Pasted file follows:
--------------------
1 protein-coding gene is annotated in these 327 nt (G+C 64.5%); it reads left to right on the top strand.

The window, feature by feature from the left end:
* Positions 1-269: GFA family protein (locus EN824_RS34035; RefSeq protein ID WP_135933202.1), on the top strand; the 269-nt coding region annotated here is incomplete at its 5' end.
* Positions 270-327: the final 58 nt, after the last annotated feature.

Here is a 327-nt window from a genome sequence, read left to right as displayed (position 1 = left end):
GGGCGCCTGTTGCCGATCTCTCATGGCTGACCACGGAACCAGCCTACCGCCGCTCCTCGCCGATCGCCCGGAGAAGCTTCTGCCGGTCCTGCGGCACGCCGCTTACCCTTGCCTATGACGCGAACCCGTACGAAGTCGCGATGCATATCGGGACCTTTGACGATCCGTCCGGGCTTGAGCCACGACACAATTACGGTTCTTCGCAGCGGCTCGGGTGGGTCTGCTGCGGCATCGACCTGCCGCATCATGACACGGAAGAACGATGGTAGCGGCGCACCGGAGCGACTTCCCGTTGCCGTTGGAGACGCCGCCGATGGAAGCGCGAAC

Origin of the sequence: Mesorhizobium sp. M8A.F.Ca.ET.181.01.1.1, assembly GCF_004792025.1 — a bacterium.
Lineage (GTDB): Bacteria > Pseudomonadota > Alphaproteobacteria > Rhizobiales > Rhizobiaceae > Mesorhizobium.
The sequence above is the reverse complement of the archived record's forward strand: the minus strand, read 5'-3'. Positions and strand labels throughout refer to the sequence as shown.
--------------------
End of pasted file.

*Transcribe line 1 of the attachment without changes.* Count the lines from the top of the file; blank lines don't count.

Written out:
1 protein-coding gene is annotated in these 327 nt (G+C 64.5%); it reads left to right on the top strand.